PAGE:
Rochelle 'Shelley' Berkley

Birthdate: Jan. 20, 1951
Birth Place: New York, NY, United States
Residence: Las Vegas, NV
Religion: Judaism
Gender: Female

Candidacy

Education

Shelley Berkley was born in New York City. While in high school she moved with her family to Las Vegas, where she now resides. She earned a bachelor's degree in political science from the University of Nevada-Las Vegas and a law degree from the University of San Diego.

She worked as a cocktail waitress and keno runner while attending school in Las Vegas.

Berkley was elected to the state assembly in 1982, serving one term before losing a 1984 bid for the state Senate. She was appointed and twice elected to the Nevada University Board of Regents, serving from 1990 to 1998.

She was elected to the U.S. House in 1998. In 2012, she decided not to seek a eighth term in the House in order to challenge Republican Dean Heller for Nevada's second U.S. Senate seat.

Berkley is married to Dr. Larry Lehrner. She has two sons and two stepchildren.

Profile

Shelley Berkley gave up the security of incumbency in 2012 to seek a seat in the U.S. Senate.

After representing southern Nevada's overwhelmingly Democratic 1st Congressional District for seven terms, she threw her hat in the ring to challenge Republican Dean Heller for his Senate seat in a rough and tumble contest that could play a major factor in which party controls the upper chamber and whether Sen. Harry Reid retains his position as Democratic majority leader. Reid loaned his former campaign staff to assist Berkley.

Heller, former congressman representing Nevada's largely rural 2nd Congressional District, was elevated to the Senate in 2011 by Gov. Brian Sandoval to replace John Ensign, who resigned in disgrace amid an ethics investigation involving an affair with a former staffer.

As of July 2012, Berkley and Heller were evenly matched in campaign dollars with each reporting more than $4 million in cash on hand.

The 2012 election will be the first competitive race Berkley has faced in more than a decade. At the same time, she is fighting off ethics allegations that she used her office to influence federal reimbursement rates for dialysis providers and lobbied to save a kidney transplant program in Las Vegas administrated by her husband, Dr. Larry Lehrner. Heller also had backed the program. Berkley said the kidney transplant center was critical to Nevada patients who would have to travel out of state if it closed.

In 2012 Berkley supported the DREAM Act, which would provide a pathway to citizenship for some young immigrants who came to the United States illegally as children. In response to the Supreme Court's June 2012 decision on the Arizona immigration law, Berkley criticized the Court's upholding a key portion of the law saying that it will "force even more people into the shadows."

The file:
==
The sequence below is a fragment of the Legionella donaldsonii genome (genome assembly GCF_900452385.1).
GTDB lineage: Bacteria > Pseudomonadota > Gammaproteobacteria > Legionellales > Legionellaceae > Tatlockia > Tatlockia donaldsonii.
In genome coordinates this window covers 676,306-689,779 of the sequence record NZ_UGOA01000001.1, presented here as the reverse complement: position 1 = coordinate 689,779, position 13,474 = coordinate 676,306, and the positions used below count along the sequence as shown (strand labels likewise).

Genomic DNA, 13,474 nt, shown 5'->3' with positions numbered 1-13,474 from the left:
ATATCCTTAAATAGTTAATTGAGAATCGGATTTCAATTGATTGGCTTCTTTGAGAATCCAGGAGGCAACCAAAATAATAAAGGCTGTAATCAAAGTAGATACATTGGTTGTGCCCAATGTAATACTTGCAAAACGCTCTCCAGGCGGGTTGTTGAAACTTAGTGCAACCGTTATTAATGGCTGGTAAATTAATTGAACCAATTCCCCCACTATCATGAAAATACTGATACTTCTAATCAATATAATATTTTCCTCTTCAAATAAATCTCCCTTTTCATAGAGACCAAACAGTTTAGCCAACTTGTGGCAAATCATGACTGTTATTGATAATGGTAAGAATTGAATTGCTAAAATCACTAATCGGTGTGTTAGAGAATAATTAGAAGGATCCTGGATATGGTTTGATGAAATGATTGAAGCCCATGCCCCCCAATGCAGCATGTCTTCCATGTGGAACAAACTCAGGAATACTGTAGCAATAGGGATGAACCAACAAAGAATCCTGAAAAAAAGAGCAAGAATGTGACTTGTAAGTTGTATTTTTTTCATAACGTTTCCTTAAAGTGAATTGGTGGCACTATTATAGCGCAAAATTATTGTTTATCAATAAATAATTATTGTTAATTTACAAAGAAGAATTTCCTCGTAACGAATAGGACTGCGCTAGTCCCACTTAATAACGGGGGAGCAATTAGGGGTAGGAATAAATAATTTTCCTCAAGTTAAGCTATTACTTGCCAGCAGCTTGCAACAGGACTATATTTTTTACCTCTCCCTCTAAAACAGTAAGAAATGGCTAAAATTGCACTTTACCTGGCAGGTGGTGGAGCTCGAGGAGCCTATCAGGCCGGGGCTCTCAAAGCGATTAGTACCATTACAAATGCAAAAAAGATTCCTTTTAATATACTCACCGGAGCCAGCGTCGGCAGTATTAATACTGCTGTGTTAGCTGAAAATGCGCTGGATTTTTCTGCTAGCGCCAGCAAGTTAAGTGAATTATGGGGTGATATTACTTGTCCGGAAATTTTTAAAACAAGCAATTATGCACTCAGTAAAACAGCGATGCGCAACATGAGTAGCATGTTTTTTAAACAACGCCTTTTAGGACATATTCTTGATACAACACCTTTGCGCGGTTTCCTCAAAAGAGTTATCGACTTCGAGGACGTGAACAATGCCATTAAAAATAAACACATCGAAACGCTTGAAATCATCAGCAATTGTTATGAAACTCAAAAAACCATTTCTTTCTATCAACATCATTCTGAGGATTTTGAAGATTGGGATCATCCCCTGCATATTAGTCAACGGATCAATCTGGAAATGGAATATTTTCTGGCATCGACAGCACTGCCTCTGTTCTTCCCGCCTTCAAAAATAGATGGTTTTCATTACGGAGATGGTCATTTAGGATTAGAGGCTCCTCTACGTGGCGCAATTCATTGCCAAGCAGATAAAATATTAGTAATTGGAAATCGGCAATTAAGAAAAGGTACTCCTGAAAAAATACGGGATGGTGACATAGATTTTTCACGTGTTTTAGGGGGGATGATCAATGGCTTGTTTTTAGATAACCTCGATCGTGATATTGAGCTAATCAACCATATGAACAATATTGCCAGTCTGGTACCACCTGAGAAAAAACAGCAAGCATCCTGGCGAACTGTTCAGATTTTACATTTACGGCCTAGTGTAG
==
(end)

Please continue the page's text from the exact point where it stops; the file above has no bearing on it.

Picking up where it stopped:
She supported the 2010 health care reform bill. She said the law "wasn't perfect" but would end abuses by the insurance industry and benefit consumers.

Berkley has also made a career as a guardian of gambling, tourism and the downtrodden in a state shattered by record unemployment.

Shelley chided Republican opponents in June 2010 after the Senate blocked an extension of unemployment benefits, calling the move a "slap in the face" to out of work Nevadans. She's also been a strong advocate for veterans, and successfully pushed for more clinics in Nevada and a new Veterans Administration hospital in Las Vegas.

Berkley is well versed in Middle Eastern affairs and in May 2010 helped orchestrate a meeting between Jewish members of Congress and President Barack Obama to discuss the administration's positions on Israel.

She came to her district's defense in January 2009 after Obama said companies that benefited from the federal financial industry bailout shouldn't be taking junkets to Las Vegas. Berkley called for a "ceasefire," saying the "true cost of these words in real dollars" is lost jobs in the tourism industry.

She voted to ban Internet gambling in 2000, but joined in 2003 a bipartisan congressional effort to consider letting states regulate and tax it. She said in 2010 she supports efforts to legalize Internet gambling, which would allow Nevada's casinos to participate in the online market.

Source: Associated Press

Paid Advertisement

113th Congress on Twitter

Paid Advertisement

      Paid Advertisement